Liven up your poster printing projects or website designs with a butterfly that jumps off the page.
January 12, 2014
Design a 3D Butterfly Using Illustrator
A 3D illustration can really add a lot of depth to a design. Liven up your poster printing projects or website designs with a butterfly that jumps off the page using this 3D butterfly tutorial. Creating your butterfly in Illustrator is not only easy but also will give you a vector design that you can resize without losing any quality. Simply follow the 14 steps below and you'll have a beautiful butterfly that will look good on any design!
Using the Pen tool, draw a butterfly wing. It should look almost like an upside down water drop. Use the Direct Selection tool to perfect the wing if necessary.
Select the Scale tool and right click anywhere on the path of the shape you created. Go to Transform>Scale. In the box that appears, choose Uniform and change it to 50%. Then click Copy.
Duplicate this action by hitting Ctrl+D or using the same steps as above while selecting the smaller shape.
Stroke Size and Color
Arrange the two smaller shapes near the inner part of the wing using the Selection tool. Then select all shapes (hold down Shift while selecting each individually or use the Selection tool to drag around all shapes) and change the stroke to at least 20 pts. Also, choose a color for your Stroke at this time.
Select the Rotate tool and change the Angle to -275. Or right click on the wing when it is selected and go to Transform>Rotate. Hit Copy.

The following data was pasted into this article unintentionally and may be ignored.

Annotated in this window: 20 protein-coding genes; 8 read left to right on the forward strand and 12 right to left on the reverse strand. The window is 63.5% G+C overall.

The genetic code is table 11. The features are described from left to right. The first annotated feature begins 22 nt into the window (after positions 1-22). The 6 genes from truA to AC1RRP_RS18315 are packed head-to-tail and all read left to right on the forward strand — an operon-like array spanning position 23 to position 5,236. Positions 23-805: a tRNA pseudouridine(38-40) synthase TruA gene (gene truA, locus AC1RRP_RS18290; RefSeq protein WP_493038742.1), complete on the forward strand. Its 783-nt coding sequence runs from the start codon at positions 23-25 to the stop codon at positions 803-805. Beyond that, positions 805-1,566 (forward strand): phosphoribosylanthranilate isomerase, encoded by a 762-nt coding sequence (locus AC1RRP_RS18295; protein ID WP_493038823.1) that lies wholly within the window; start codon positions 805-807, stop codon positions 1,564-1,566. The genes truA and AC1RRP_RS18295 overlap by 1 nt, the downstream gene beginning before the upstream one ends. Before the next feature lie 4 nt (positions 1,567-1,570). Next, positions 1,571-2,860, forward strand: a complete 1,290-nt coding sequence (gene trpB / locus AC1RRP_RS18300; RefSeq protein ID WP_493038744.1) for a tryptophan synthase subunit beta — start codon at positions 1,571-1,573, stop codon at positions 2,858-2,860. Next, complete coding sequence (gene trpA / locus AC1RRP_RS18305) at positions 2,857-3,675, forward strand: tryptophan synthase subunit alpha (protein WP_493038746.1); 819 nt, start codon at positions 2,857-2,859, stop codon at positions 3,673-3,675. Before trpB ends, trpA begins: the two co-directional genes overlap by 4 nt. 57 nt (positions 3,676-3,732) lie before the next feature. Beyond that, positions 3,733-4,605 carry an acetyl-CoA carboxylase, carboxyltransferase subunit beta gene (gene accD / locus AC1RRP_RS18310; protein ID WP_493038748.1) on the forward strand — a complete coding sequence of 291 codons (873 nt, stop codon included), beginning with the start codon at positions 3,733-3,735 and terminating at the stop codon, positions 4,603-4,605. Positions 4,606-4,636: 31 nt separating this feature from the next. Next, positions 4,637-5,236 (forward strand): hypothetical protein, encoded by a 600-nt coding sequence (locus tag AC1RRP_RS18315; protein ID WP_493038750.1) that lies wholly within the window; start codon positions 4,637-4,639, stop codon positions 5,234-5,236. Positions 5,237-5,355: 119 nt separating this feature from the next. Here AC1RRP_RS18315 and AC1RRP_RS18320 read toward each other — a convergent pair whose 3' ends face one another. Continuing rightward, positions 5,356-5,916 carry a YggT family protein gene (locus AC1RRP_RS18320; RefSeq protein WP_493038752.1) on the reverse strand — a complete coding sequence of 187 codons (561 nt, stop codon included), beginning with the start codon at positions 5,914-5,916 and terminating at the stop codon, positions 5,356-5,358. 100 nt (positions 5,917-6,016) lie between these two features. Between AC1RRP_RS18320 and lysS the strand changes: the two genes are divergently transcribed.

Move this copy beneath the first wing and select both wings again.
Outline Stroke and Clean Up
Now go to Object>Path>Outline Stroke. Then go to Object>Path>Clean Up. Select all three options in the box that appears. A new box may appear that says no clean up was necessary, which is fine.
Unite and Expand
Go to Window>Pathfinder. In the Pathfinder palette that appears, hold down Alt while clicking on the Unite button. Then click Expand. This makes the two wings one object.
Right click on the selected wing and go to Transform>Reflect; choose Vertical and Copy. Move this second set of wings into place, rotating it if necessary.
Select both wings and go back to Pathfinder. Once again, Alt-click on the Unite button and then click on Expand.
Now go to Effect>3D>Extrude and Bevel. Change the Extrude Depth to 20 pt., change Bevel to Rolling, and the Height to 5 pts. Do not worry if the warning "Bevel self-intersection may have occurred" since this should only be minor and unnoticeable once we fill the wings with color. Click OK.
Before filling the wings, first create a new layer. Go to Window>Layers and in the Layers palette, click on the Create New Layer button at the bottom of the palette, and drag the new layer below the first layer. Lock the first layer by clicking in the second box to the left of the layer.
With the bottom layer selected, choose the Pen tool and trace the shapes of the wings. Choose any color for the fill at this time and choose No Stroke. Do not worry about getting the wings outlined perfectly, just as long as the fill completely covers the background of the wings.
Fill this layer with a gradient by opening the Gradient palette (Window>Gradient). Double-click on the right-hand slider box to open the color palette and choose a lighter color than the stroke of your wings.
To draw the abdomen of the butterfly, create a new layer and drag this below the first two. Lock the first two layers. Choose the Pen tool and set the stroke to a desired color and the fill to black so that you can make sure the entire abdomen covers the space between the two wings.
3D Effect and Gradient Fill
Change the stroke to 10 pt. and go to Effect>3D>Extrude and Bevel again. Change the Extrude Depth to 10 pt., Bevel to Rolling, and Height to 1 pt. Go to Gradient and change the fill to a gradient color of your choice. Your butterfly is now complete and ready for use!
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